clinically with formation of thrombi with entrapped islets.3,4
The most recently identified coagulation factor is activated
thrombin-activatable fibrinolysis inhibitor (TAFIa).5,6 Upon
activation by thrombin/thrombomodulin, TAFI becomes the active TAFI (TAFIa), and
modulates fibrinolysis in vivo by cleaving C-terminal lysine residues from
partially degraded fibrin.6 Because these residues serve as
plasminogen binding sites, removal of them by TAFIa reduces local concentrations
of plasmin at the site of the clot.7 One of the properties of plasmin
is anticoagulation. Thrombin-activatable fibrinolysis inhibitor serves to
inhibit plasmin recruitment at the forming thrombus; thus, TAFIa is a potent
inhibitor of clot lysis, protecting fibrin clots against fibrinolytic attack.7
Some studies have shown that increased TAFIa is a risk factor for ischemic
stroke, acute myocardial infarction, and venous thrombosis.8-10
Although not all thrombotic disorders will cause activation of TAFI. Coagulation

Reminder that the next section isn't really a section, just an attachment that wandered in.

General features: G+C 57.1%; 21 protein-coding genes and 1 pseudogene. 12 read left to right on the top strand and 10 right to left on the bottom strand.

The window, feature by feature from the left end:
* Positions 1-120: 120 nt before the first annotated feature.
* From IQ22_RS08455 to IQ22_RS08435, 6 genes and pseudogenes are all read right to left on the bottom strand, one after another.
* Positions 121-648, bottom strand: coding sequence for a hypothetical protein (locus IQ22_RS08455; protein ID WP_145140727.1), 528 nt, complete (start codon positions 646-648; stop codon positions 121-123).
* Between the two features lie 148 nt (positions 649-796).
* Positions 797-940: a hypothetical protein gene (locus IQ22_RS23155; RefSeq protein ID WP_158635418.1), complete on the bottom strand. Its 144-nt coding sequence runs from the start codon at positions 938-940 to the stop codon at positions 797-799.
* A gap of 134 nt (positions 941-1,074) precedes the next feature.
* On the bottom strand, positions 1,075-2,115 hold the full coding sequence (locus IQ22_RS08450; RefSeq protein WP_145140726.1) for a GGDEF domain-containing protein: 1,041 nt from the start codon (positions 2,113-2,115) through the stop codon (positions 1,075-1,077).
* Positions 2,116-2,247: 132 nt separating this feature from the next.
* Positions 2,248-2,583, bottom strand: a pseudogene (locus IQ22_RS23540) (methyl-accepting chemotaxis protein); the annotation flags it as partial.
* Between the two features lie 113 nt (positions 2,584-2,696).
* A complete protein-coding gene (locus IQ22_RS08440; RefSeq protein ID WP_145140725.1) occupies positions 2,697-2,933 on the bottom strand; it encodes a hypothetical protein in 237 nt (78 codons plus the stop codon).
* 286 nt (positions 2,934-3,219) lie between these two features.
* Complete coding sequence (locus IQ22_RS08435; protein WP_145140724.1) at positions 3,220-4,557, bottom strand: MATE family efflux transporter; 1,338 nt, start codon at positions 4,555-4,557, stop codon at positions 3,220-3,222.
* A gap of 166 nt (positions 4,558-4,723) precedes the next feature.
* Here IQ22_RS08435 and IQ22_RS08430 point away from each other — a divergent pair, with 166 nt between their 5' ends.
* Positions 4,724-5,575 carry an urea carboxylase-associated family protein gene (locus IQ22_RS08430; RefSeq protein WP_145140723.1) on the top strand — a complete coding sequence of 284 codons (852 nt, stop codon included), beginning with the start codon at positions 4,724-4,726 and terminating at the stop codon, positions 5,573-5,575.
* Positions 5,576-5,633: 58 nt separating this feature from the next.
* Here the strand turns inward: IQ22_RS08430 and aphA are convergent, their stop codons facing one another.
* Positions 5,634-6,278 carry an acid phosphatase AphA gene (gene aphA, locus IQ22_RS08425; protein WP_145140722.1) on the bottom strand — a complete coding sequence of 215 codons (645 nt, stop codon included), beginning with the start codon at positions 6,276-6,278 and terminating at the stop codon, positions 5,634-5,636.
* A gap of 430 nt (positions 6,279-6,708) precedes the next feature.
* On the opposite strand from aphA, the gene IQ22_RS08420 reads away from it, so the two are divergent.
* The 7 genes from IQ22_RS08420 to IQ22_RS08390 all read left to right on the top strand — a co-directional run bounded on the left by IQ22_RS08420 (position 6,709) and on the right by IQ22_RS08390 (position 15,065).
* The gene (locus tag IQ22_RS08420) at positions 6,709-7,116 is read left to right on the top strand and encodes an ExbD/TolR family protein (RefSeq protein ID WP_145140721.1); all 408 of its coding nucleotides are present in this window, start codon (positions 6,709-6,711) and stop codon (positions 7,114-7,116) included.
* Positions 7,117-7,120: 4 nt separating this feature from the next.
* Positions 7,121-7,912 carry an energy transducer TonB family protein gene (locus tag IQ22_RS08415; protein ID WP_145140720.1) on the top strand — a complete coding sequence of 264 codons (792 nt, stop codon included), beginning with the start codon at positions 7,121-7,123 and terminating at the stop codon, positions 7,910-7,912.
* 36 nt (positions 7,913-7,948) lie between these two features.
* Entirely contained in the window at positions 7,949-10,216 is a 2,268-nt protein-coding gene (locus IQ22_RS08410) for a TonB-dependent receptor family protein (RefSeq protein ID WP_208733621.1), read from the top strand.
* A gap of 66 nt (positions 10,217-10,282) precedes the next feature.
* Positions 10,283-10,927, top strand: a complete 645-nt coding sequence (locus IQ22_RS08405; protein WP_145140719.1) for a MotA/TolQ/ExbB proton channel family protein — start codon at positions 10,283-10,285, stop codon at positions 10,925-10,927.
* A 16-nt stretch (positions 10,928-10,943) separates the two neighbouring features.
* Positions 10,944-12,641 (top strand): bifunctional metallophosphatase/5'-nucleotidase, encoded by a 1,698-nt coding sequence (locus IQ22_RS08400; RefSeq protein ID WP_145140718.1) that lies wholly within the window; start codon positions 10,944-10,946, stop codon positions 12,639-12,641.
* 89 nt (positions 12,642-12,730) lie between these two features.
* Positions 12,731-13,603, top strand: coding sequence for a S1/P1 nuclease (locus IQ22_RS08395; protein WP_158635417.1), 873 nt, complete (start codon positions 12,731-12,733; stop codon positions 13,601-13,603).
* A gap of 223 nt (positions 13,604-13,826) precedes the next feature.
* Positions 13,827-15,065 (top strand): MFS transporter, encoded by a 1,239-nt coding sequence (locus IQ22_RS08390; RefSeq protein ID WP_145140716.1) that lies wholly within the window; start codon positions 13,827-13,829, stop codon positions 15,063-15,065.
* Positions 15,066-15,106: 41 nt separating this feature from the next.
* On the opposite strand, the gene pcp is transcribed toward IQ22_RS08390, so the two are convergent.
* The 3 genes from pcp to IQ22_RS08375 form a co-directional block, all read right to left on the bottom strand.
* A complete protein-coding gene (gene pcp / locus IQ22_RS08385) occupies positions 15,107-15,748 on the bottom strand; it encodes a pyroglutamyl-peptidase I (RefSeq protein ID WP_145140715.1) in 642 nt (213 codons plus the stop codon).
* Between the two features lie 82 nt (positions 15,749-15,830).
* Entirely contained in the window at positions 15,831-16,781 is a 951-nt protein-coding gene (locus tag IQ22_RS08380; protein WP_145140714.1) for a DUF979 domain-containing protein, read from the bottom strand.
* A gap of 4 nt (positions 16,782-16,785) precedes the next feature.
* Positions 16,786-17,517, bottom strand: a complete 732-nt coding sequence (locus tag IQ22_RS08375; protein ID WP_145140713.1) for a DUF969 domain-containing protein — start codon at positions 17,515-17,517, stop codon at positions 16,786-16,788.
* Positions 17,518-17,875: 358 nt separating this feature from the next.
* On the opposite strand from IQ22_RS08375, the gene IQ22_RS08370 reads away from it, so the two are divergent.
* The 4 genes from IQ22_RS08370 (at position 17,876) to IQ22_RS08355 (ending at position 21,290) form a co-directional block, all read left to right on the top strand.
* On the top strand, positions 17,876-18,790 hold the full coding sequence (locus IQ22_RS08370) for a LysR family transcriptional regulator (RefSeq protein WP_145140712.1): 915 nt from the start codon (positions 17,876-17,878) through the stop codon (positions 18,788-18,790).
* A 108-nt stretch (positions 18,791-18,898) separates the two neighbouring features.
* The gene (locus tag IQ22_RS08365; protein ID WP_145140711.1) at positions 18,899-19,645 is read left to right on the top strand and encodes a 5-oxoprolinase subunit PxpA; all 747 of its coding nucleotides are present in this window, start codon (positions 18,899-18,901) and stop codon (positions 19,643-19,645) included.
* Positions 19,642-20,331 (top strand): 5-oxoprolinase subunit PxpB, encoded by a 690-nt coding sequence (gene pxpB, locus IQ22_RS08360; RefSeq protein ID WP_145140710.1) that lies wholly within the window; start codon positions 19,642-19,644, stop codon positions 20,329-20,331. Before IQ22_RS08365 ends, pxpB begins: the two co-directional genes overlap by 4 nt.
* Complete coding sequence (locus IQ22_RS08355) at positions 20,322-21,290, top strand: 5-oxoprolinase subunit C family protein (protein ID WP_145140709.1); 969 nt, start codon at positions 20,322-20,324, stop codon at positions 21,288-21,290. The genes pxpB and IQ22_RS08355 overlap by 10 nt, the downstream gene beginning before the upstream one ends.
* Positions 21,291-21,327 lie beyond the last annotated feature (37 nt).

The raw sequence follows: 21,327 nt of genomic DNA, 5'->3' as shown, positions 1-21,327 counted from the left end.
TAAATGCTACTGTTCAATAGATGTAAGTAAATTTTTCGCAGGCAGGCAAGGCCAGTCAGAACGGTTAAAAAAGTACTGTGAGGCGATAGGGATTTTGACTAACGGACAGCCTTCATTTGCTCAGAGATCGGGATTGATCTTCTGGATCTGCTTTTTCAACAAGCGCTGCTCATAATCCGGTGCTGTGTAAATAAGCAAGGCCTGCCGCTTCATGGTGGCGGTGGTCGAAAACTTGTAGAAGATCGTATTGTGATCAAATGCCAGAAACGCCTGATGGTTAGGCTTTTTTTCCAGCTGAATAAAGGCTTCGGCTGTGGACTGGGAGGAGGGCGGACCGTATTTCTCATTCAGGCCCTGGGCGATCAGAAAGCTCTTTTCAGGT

activation in a baboon model of low-dose E. coli induces sepsis not accompanied
by activated TAFI, while continuous TAFI activation up to 8 hours, is seen in
coagulation activation seen by high-dose E. coli.11,12 However, the
available data on activation of TAFI in IBMIR are limited. In this study, we
assessed the changes of plasma TAFIa levels after islet transplant.
Materials and Methods
Preparation of rat islets
Animals were supplied by the experimental animal center of Tongji University in
Shanghai, China. The investigation conforms to the Guide for the Care and Use of
Laboratory Animals published by the National Institutes of Health (publication
no. 85-23, revised 1985) and is approved by the Ethics Committee of Tongji
University. Pancreatic islets were obtained from adult male Sprague-Dawley rats,
weighing 250 to 300 grams, by collagenase V (Sigma-Aldrich, St. Louis, MO, USA);
digestion and discontinuous Ficoll density gradient centrifugation (MEDIATECH,
INC., Herndon, VA, USA). After washing and handpicking, islets were cultured for
24 hours in RPMI-1640 (Gibco [now Invitrogen Corporation], Carlsbad, CA, USA)
medium supplemented with 10% fetal bovine serum in a humidified 5% CO2
incubator at 37ºC. Islet purity was assessed by dithizone (Sigma) staining after
isolation. Islet viability was assessed via fluorescence staining with acridine
orange and propidium iodide (Sigma). Islet isolations with > 90% viability and >
90% purity were used. Before transplant, islets were washed 3 times and
suspended in phosphate buffered saline (PBS).